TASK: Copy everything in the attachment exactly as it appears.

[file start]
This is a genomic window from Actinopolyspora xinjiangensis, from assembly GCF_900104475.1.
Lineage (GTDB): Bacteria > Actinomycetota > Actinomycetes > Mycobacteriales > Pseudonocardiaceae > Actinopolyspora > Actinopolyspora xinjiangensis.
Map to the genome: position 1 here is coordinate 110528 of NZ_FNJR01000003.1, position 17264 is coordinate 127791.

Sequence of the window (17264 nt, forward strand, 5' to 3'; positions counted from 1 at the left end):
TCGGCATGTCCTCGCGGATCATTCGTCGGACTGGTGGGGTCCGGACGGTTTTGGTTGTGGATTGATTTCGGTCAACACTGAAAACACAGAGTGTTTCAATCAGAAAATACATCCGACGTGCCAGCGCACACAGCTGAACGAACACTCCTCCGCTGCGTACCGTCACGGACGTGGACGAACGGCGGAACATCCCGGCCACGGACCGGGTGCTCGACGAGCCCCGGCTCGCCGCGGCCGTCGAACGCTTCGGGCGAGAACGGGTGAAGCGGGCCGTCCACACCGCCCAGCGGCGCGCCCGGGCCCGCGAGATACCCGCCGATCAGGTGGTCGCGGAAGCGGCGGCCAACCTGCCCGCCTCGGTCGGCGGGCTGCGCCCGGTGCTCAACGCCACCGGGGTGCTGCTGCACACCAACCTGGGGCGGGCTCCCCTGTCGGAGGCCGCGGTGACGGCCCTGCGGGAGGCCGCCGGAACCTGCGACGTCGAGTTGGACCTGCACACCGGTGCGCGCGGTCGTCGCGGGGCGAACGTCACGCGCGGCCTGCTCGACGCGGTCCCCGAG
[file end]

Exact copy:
This is a genomic window from Actinopolyspora xinjiangensis, from assembly GCF_900104475.1.
Lineage (GTDB): Bacteria > Actinomycetota > Actinomycetes > Mycobacteriales > Pseudonocardiaceae > Actinopolyspora > Actinopolyspora xinjiangensis.
Map to the genome: position 1 here is coordinate 110528 of NZ_FNJR01000003.1, position 17264 is coordinate 127791.

Sequence of the window (17264 nt, forward strand, 5' to 3'; positions counted from 1 at the left end):
TCGGCATGTCCTCGCGGATCATTCGTCGGACTGGTGGGGTCCGGACGGTTTTGGTTGTGGATTGATTTCGGTCAACACTGAAAACACAGAGTGTTTCAATCAGAAAATACATCCGACGTGCCAGCGCACACAGCTGAACGAACACTCCTCCGCTGCGTACCGTCACGGACGTGGACGAACGGCGGAACATCCCGGCCACGGACCGGGTGCTCGACGAGCCCCGGCTCGCCGCGGCCGTCGAACGCTTCGGGCGAGAACGGGTGAAGCGGGCCGTCCACACCGCCCAGCGGCGCGCCCGGGCCCGCGAGATACCCGCCGATCAGGTGGTCGCGGAAGCGGCGGCCAACCTGCCCGCCTCGGTCGGCGGGCTGCGCCCGGTGCTCAACGCCACCGGGGTGCTGCTGCACACCAACCTGGGGCGGGCTCCCCTGTCGGAGGCCGCGGTGACGGCCCTGCGGGAGGCCGCCGGAACCTGCGACGTCGAGTTGGACCTGCACACCGGTGCGCGCGGTCGTCGCGGGGCGAACGTCACGCGCGGCCTGCTCGACGCGGTCCCCGAG